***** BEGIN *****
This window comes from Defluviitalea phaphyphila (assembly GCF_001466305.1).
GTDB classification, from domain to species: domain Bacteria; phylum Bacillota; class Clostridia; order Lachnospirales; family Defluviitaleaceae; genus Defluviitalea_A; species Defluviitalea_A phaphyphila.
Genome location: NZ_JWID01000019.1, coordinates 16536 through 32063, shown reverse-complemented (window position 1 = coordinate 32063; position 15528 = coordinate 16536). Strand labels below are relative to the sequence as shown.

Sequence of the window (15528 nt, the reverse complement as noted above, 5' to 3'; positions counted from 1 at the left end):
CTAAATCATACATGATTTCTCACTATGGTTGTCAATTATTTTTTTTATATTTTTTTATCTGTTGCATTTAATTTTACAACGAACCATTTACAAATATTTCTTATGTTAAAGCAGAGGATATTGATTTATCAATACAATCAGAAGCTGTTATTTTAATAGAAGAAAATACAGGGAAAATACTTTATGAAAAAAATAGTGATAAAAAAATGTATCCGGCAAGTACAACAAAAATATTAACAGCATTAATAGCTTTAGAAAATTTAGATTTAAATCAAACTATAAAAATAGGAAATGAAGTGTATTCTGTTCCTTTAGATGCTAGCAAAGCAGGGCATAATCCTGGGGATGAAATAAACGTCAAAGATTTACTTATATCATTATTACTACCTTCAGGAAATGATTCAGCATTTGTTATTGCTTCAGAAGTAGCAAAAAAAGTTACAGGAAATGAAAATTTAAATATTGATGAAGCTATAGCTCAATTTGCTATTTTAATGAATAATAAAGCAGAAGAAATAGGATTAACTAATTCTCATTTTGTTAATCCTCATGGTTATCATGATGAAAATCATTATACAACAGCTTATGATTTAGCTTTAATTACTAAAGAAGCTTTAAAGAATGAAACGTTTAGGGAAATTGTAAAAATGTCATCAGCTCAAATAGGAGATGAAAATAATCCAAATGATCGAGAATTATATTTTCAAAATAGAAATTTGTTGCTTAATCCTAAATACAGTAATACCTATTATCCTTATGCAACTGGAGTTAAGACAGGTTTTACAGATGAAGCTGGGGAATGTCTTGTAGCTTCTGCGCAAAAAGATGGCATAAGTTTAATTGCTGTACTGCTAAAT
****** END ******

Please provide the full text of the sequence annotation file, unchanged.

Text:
This window comes from Defluviitalea phaphyphila (assembly GCF_001466305.1).
GTDB classification, from domain to species: domain Bacteria; phylum Bacillota; class Clostridia; order Lachnospirales; family Defluviitaleaceae; genus Defluviitalea_A; species Defluviitalea_A phaphyphila.
Genome location: NZ_JWID01000019.1, coordinates 16536 through 32063, shown reverse-complemented (window position 1 = coordinate 32063; position 15528 = coordinate 16536). Strand labels below are relative to the sequence as shown.

Sequence of the window (15528 nt, the reverse complement as noted above, 5' to 3'; positions counted from 1 at the left end):
CTAAATCATACATGATTTCTCACTATGGTTGTCAATTATTTTTTTTATATTTTTTTATCTGTTGCATTTAATTTTACAACGAACCATTTACAAATATTTCTTATGTTAAAGCAGAGGATATTGATTTATCAATACAATCAGAAGCTGTTATTTTAATAGAAGAAAATACAGGGAAAATACTTTATGAAAAAAATAGTGATAAAAAAATGTATCCGGCAAGTACAACAAAAATATTAACAGCATTAATAGCTTTAGAAAATTTAGATTTAAATCAAACTATAAAAATAGGAAATGAAGTGTATTCTGTTCCTTTAGATGCTAGCAAAGCAGGGCATAATCCTGGGGATGAAATAAACGTCAAAGATTTACTTATATCATTATTACTACCTTCAGGAAATGATTCAGCATTTGTTATTGCTTCAGAAGTAGCAAAAAAAGTTACAGGAAATGAAAATTTAAATATTGATGAAGCTATAGCTCAATTTGCTATTTTAATGAATAATAAAGCAGAAGAAATAGGATTAACTAATTCTCATTTTGTTAATCCTCATGGTTATCATGATGAAAATCATTATACAACAGCTTATGATTTAGCTTTAATTACTAAAGAAGCTTTAAAGAATGAAACGTTTAGGGAAATTGTAAAAATGTCATCAGCTCAAATAGGAGATGAAAATAATCCAAATGATCGAGAATTATATTTTCAAAATAGAAATTTGTTGCTTAATCCTAAATACAGTAATACCTATTATCCTTATGCAACTGGAGTTAAGACAGGTTTTACAGATGAAGCTGGGGAATGTCTTGTAGCTTCTGCGCAAAAAGATGGCATAAGTTTAATTGCTGTACTGCTAAAT